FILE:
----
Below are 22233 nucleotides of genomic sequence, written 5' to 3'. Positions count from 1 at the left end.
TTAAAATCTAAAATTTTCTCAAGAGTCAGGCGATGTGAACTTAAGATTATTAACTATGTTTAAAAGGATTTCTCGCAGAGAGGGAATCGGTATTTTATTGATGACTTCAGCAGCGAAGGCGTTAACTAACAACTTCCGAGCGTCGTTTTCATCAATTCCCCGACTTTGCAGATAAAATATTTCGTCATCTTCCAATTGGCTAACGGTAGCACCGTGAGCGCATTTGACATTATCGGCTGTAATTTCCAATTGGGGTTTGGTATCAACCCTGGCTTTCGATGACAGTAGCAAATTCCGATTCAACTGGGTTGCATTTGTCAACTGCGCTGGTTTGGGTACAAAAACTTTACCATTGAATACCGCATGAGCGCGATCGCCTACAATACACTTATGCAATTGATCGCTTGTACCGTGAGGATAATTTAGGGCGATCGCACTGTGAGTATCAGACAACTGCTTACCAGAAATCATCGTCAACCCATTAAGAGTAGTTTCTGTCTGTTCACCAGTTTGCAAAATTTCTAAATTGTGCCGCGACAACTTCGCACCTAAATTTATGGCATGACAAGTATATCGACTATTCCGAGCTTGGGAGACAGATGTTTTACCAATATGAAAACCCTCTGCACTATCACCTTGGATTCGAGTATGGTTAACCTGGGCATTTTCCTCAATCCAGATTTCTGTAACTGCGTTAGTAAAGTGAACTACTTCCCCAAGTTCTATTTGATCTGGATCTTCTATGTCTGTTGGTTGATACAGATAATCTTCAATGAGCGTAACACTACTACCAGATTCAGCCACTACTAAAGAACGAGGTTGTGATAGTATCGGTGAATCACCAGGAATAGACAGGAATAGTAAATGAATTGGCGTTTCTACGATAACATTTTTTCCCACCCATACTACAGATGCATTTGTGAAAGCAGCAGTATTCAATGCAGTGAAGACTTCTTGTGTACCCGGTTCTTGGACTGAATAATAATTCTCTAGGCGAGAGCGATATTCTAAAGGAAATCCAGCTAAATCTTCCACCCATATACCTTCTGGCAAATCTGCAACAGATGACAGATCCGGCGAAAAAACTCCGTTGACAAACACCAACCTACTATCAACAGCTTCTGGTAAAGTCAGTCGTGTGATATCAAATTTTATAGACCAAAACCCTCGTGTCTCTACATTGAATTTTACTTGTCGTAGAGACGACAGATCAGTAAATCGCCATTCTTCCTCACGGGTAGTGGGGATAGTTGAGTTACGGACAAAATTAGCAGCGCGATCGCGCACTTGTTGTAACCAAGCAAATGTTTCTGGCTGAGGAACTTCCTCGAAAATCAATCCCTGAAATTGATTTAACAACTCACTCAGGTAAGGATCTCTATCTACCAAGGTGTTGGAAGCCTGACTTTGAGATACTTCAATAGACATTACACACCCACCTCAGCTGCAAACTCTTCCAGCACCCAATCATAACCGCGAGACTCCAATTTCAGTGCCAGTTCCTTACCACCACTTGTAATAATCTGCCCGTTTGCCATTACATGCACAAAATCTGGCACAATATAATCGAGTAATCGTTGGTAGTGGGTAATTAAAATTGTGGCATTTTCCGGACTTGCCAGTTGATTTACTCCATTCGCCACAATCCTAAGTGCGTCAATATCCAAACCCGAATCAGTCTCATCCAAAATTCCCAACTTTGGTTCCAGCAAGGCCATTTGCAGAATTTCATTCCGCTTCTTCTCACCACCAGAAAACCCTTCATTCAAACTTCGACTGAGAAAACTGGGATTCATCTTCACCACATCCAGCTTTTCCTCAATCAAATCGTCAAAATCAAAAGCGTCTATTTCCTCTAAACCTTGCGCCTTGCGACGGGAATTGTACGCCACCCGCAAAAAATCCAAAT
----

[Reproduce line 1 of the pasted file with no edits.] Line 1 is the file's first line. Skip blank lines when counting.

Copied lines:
Below are 22233 nucleotides of genomic sequence, written 5' to 3'. Positions count from 1 at the left end.